# Introduction to Mathematical Physics/Groups

## DefinitionEdit

In classical mechanics,\index{group} translation and rotation invariances correspond to momentum and kinetic moment conservation. Noether theorem allows to bind symmetries of Lagrangian and conservation laws. The underlying mathematical theory to the intuitive notion of symmetry is presented in this appendix.

**Definition:**

A *group* is a set of elements and a composition law
that assigns to any ordered pair an element of
. The composition law is

- associative
- has a unit element :
- for each of , there exists an element of such that:

**Definition:**

The order of a group is the number of elements of .

## RepresentationEdit

For a deeper study of group representation theory, the reader is invited to refer to the abundant literature (see for instance ([#References|references])).

**Definition:**

A *representation* of a group in a vectorial space on or
is an endomorphism from into the group
\footnote{ is the space of the linear applications from
into . It is a group with respect to the function composition
law.}
{\it i.e }a
mapping

with

**Definition:**

Let be a representation of . A vectorial subspace of is called stable by if:

One then obtains a representation of in called subrepresentation of .

**Definition:**

A representation of a group is called *irreducible* if it
admits no subrepresentation other than and itself.

Consider a symmetry group . let us consider some classical examples of vectorial spaces . Let be an element of .

**Example:**

exampgroupR

Let be a group of transformations of space . A representation of in is simply defined by:

To each element of , a mapping of is associated. This mapping can be defined by a matrix called representation matrix of symmetry operator .

**Example:**

Let us consider molecule as a solid of symmetry . The various symmetry operations that characterizes this group are:

- three reflexions , , and .
- two rotations around the axis, of angle and noted and .
- rotation of angle is the identity and is noted .

In a any basis of , representation matrices of group symmetry operators are in general not block diagonal.

The tridimensional space can be shared into two invariant subspaces: a one-dimensional space spanned by vector of the axis, and a plane perpendicular to this vector. In chemistry books, representation on is called and representation on is called . They are both irreducible.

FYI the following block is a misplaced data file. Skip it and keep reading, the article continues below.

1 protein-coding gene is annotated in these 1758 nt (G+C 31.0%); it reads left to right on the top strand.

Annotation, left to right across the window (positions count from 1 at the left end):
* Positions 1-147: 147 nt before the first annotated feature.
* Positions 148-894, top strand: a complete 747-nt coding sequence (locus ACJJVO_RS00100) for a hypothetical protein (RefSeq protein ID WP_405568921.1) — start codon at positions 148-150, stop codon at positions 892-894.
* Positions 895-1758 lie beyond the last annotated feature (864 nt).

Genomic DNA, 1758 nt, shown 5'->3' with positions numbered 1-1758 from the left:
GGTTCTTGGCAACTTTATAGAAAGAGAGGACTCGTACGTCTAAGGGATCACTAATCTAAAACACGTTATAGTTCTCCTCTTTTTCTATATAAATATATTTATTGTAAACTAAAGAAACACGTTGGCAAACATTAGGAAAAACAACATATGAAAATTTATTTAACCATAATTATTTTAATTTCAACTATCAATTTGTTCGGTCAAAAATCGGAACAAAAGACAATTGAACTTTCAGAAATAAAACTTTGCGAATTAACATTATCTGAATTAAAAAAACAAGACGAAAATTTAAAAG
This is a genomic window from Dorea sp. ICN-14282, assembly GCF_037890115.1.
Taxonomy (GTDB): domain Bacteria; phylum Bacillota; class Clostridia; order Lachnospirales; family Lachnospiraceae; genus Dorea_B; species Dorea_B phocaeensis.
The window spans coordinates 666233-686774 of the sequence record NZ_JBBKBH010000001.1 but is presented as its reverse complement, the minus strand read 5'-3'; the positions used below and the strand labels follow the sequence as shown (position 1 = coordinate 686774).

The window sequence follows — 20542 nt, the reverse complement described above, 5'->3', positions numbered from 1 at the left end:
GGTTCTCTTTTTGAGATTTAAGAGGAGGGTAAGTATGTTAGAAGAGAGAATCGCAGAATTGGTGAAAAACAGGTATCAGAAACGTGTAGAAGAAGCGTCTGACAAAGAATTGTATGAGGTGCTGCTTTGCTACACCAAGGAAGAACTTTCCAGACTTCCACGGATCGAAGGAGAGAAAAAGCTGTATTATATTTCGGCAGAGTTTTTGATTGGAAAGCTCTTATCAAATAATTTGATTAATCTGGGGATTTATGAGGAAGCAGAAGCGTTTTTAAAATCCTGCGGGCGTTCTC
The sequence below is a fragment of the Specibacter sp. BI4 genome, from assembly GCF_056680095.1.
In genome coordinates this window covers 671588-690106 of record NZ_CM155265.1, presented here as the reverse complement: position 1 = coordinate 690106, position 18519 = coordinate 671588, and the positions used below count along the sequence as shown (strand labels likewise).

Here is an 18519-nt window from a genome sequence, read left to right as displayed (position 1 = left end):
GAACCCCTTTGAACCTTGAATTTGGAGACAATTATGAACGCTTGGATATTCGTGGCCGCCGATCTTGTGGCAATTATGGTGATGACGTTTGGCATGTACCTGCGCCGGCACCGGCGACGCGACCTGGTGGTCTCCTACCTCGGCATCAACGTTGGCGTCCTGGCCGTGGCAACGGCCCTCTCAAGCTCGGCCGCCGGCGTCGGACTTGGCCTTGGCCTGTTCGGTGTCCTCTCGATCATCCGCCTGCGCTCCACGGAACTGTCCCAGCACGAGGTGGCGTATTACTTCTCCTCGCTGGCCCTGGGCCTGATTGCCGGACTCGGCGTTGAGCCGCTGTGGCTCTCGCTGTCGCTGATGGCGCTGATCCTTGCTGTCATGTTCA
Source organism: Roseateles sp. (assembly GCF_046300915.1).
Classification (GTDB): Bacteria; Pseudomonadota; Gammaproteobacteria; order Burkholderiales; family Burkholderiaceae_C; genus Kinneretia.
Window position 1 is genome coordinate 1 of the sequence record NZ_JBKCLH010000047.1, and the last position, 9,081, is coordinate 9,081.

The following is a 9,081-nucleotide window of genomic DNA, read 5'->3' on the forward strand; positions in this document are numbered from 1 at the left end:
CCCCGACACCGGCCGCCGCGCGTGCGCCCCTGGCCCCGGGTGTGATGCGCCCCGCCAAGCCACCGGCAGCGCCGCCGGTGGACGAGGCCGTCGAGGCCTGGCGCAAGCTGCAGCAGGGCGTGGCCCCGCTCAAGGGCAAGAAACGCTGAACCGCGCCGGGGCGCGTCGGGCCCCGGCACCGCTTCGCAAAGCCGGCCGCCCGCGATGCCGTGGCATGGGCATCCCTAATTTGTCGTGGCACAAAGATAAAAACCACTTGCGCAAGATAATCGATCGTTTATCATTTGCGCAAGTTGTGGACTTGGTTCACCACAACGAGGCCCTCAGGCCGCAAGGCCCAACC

**Remark:**

For the study of the vibrations of a molecule, instead of considering the Euclidian space as state space, the space of the 's where the 's are the degree of freedom of the system has to be considered. The diagonalization of the coupling matrix problem can be tackled using symmetry considerations. Indeed, a vibratory system is invariant by symmetry , implies that its energy is invariant by :

Matrices being orthonormal, kinetic energy is also invariant.

Consider the following theorem:

**Theorem:**

theosymde

If operator is invariant by , that is or , the if is eigenvector of , is also eigenvector of .

**Proof:**

It is sufficient to evaluate the action of on to prove this theorem.

This previous theorem allows to predict the eigenvectors and their degeneracy.

**Example:**

Consider the group introduced at example exampgroupR. A representation of in the space of summable squared can be defined by:

where is the matrix representation of transformation , element of . If is a basis of , then we have .

**Example:**

Consider the group introduced at example exampgroupR. A representation of in the space of linear operators of can be defined by:

where is the matrix representation, defined at prevoius example, of transformation , element of and is the matrix defining the operator

Relatively to the rotation group, scalar, vectorial and tensorial operators can be defined.

**Definition:**

A *scalar* operator is invariant by rotation:

An example of scalar operator is the hamiltonian operator in quantum mechanics.

**Definition:**

A vectorial operator is a set of three operators , , (the components of in spherical coordinates) that verify the commutation relations:

More generally, tensorial operators can be defined:

**Definition:**

A tensorial operator of components is an operator whose transformation by rotation is given by:

where is the restriction of rotation to space spanned by vectors .

Another equivalent definition is presented in ([#References|references]). It can be shown that a vectorial operator is a tensorial operator with . This interest of the group theory for the physicist is that it provides irreducible representations of symmetry group encountered in Nature. Their number is limited. It can be shown for instance that there are only 32 symmetry point groups allowed in crystallography. There exists also methods to expand into irreducible representations a reducible representation (see ([#References|references])).

## Tensors and symmetriesEdit

Let be a third order tensor. Consider the tensor:

let us form the density:

is conserved by change of basis\footnote{ A unitary operator preserves the scalar product.} If by symmetry:

then

With other words ``X is transformed like
* ([#References|references]) *

**Example:**
*piezoelectricity.*
As seen at section secpiezo, there exists for piezoelectric materials a
relation between the deformation tensor and the electric field

is called the piezoelectric tensor. Let us show how previous considerations allow to obtain following result:

**Theorem:**

If a crystal has a centre of symmetry, then it can not be piezoelectric.

**Proof:**

Let us consider the operation symmetry with respect to the centre, then

The symmetry implies

so that

which proves the theorem.